I remember thinking that Andrew was different than just about every other conservative in Washington. Aside from politics and his family, Andrew loved music. Specifically, he loved “all British 80s (music), 34.7% gay, alt-Brit rock,” as he once jokingly told me on air. The percentage would change every time we’d talk about music, but the sentiment was always there.

The man was an encyclopedia of 80s music trivia. Not hair bands or bad metal bands, but the ones a few of us liked in high school and were ridiculed for, only to find those doing the ridiculing claiming to have always loved years later.

I could tell Andrew was not one of those guys who would say he always loved The Smiths but had a secret stash of well-worn Bon Jovi concert t-shirts tucked away in the bottom of a shame drawer somewhere hoping no one would discover the awful truth. He was real. By the way, he hated grunge (sorry Nirvana fans).

Many will write about his politics and his public (heroic) actions and battles. I will always remember those as well, and admire them for eternity, but more than that, I will remember my friend.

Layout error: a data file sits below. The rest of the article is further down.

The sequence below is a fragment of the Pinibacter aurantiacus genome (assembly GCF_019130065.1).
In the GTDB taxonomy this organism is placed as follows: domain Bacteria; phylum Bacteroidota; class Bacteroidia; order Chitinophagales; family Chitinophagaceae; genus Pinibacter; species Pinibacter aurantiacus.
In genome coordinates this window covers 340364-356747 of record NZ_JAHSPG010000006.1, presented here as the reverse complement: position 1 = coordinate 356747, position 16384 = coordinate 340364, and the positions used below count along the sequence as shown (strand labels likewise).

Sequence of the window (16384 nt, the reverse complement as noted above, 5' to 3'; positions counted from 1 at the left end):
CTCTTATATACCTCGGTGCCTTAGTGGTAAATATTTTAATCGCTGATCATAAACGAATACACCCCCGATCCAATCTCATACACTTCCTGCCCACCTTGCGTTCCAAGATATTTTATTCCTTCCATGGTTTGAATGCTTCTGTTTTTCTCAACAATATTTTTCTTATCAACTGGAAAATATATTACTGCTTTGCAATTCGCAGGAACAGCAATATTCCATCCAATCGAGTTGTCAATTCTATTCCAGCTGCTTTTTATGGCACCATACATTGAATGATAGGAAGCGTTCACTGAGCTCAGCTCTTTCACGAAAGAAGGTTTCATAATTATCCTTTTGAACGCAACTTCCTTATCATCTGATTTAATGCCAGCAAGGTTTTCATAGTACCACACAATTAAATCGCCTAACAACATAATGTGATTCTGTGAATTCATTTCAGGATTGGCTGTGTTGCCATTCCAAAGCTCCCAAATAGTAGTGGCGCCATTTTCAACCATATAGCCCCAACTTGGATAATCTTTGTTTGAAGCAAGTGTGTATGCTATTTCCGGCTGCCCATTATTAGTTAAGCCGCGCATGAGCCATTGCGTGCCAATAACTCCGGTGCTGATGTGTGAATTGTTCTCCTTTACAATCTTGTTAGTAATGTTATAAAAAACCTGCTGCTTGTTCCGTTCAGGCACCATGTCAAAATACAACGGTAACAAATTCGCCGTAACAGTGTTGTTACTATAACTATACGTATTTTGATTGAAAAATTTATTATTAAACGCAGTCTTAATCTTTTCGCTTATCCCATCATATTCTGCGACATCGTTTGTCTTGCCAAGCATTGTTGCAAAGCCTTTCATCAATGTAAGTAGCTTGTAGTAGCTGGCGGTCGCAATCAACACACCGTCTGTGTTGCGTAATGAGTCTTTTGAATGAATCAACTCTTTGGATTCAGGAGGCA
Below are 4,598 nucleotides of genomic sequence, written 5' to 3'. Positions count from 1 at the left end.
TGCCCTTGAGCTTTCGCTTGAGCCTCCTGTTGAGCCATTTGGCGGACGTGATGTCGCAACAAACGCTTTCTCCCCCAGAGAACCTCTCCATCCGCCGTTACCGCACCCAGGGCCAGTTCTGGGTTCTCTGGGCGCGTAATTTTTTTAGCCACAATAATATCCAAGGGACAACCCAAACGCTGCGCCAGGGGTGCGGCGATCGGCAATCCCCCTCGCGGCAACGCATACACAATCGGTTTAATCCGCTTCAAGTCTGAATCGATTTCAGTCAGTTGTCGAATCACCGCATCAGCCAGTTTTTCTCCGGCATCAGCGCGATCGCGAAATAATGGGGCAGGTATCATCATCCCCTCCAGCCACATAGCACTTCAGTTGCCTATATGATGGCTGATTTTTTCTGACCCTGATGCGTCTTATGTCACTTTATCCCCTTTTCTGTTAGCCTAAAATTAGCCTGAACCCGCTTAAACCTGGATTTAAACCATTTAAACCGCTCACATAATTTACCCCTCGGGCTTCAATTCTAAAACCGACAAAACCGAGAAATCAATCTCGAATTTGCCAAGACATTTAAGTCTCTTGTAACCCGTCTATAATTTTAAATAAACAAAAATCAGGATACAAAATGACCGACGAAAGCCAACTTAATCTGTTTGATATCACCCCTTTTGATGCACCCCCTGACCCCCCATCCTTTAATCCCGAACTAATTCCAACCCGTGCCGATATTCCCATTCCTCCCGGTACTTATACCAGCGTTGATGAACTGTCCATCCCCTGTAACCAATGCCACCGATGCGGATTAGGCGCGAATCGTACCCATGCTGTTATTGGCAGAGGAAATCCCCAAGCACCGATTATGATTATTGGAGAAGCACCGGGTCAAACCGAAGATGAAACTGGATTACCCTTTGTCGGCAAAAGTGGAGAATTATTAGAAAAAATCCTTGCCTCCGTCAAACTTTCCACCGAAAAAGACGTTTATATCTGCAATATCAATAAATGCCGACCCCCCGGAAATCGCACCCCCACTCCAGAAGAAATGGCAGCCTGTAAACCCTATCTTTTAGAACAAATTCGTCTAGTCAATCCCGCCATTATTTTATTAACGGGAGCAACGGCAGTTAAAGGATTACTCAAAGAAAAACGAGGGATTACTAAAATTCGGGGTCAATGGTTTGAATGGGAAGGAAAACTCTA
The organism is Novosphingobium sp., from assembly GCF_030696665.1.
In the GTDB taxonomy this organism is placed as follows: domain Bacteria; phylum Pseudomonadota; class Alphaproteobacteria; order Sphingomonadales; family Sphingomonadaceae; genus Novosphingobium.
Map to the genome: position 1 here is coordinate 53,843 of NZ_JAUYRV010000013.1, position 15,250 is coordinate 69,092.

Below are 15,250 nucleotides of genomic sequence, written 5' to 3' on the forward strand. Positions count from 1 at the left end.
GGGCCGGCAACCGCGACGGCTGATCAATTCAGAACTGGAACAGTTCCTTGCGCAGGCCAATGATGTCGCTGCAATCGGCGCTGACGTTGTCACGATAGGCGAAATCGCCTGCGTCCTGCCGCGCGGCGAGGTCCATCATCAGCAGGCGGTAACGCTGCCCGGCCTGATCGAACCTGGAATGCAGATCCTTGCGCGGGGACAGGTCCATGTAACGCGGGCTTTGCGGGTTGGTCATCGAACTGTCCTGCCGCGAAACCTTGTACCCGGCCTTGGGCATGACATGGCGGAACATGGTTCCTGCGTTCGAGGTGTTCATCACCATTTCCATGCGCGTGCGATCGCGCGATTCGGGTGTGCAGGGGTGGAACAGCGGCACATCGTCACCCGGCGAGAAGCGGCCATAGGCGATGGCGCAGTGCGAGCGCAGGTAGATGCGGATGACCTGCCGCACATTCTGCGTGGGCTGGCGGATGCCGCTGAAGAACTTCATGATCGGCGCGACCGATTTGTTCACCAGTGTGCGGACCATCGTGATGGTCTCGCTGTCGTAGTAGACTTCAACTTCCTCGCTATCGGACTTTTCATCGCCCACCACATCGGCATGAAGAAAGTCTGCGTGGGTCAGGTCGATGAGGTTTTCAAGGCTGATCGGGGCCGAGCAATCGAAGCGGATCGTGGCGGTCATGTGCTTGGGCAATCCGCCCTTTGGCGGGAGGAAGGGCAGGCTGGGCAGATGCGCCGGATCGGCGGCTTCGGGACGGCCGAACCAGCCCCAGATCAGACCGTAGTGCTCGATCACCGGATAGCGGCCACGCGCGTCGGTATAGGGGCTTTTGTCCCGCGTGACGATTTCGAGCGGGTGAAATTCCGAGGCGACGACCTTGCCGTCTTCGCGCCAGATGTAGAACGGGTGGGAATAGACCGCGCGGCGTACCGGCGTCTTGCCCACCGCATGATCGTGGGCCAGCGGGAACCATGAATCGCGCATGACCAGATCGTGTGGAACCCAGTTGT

About a week before his book, Righteous Indignation, was released, I emailed him and asked for an advance copy so I could have it when I interviewed him following the release. A few days later it showed up in the mail.

I have dyslexia, I hate reading. I particularly hate reading dry, political books. It’s much more difficult to keep my eyes in check when the brain checks out on the subject matter, even when it’s interesting, if it’s poorly presented.

I sat down when it was dark, I stood up when it was light. Cover to cover I read his book.